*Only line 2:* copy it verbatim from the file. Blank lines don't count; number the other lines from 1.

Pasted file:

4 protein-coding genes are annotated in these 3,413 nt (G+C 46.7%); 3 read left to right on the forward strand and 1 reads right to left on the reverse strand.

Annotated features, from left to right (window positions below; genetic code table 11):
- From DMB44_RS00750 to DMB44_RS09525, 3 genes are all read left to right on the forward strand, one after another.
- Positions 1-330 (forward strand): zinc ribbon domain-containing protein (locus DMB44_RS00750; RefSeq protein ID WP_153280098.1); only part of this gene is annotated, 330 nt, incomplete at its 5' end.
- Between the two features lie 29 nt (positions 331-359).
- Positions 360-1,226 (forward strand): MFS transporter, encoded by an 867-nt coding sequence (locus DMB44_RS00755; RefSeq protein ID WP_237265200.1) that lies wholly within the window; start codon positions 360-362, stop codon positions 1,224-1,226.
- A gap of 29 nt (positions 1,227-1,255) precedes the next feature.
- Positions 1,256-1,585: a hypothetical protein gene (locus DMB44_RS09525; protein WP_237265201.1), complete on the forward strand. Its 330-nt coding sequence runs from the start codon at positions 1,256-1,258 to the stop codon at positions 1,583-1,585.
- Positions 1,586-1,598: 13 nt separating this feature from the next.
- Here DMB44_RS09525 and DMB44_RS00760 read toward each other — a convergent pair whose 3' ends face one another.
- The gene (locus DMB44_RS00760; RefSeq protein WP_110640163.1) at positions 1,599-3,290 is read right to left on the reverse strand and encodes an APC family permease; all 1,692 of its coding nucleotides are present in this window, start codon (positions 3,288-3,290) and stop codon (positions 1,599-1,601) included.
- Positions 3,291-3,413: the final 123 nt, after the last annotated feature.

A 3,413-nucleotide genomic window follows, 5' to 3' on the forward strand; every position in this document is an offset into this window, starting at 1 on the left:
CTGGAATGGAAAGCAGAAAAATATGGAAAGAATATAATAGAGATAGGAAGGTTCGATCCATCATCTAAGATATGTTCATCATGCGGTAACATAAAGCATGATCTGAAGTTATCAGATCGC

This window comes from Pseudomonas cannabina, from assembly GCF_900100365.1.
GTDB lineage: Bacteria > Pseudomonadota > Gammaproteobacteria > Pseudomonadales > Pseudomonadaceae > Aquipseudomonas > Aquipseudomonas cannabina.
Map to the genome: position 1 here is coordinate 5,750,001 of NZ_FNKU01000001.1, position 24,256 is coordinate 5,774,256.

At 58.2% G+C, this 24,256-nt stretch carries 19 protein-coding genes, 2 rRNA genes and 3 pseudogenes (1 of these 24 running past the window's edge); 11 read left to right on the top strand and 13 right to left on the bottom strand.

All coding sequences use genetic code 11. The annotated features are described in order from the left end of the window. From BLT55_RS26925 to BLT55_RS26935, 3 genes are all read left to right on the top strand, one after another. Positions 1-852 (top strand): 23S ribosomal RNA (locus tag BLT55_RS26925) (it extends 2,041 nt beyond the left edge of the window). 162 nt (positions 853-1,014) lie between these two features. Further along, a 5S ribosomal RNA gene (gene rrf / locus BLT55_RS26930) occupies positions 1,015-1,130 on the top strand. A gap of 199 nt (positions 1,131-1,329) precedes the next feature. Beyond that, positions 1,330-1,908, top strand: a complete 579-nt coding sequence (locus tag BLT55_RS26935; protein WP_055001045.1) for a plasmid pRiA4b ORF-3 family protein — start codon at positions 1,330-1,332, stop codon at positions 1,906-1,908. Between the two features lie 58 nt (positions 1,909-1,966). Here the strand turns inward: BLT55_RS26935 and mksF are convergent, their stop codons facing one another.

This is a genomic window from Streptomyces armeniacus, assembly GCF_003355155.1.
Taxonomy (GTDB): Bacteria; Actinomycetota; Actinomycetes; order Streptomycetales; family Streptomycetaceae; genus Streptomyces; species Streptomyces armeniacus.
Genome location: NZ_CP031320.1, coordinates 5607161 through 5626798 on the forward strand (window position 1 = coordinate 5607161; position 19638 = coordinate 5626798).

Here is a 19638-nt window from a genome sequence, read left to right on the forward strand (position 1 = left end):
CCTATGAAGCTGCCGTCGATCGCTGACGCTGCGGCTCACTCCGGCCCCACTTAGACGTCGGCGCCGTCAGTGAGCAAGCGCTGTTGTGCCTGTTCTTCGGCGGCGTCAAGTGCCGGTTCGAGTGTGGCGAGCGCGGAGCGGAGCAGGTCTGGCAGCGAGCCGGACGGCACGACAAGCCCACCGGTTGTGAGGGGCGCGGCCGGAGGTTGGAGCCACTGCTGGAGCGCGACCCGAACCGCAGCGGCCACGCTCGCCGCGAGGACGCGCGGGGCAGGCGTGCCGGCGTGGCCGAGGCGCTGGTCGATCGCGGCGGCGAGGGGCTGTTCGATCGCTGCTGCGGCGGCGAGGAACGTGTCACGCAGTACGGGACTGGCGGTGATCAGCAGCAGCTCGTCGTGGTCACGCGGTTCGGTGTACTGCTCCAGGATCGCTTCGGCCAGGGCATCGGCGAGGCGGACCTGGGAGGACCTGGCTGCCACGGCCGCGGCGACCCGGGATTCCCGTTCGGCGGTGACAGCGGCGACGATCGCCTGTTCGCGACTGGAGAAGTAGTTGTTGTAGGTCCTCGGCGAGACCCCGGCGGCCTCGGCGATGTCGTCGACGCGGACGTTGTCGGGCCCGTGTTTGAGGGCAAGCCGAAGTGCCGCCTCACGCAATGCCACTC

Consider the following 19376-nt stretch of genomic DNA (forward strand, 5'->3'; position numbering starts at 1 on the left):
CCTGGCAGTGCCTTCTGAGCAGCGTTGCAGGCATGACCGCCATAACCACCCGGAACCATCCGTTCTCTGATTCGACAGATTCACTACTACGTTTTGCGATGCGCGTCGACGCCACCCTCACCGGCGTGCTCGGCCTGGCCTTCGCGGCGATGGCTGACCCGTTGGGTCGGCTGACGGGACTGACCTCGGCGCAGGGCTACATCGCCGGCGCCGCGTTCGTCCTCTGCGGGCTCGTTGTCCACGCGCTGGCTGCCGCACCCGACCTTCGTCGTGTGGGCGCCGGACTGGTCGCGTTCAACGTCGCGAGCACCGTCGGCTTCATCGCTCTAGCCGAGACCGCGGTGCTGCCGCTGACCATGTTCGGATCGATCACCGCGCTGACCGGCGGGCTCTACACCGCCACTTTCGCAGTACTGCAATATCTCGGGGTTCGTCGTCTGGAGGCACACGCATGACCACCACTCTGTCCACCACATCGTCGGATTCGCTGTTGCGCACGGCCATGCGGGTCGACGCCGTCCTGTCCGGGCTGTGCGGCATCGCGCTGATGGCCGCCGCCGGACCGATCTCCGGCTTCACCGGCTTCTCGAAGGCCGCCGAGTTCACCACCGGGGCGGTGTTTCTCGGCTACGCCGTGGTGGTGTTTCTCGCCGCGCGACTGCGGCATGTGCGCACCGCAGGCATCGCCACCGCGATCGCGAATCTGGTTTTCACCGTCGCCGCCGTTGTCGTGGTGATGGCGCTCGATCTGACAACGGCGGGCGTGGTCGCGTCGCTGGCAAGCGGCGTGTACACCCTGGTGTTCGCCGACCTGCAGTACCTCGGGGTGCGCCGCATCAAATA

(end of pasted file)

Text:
Annotated features, from left to right (window positions below; genetic code table 11):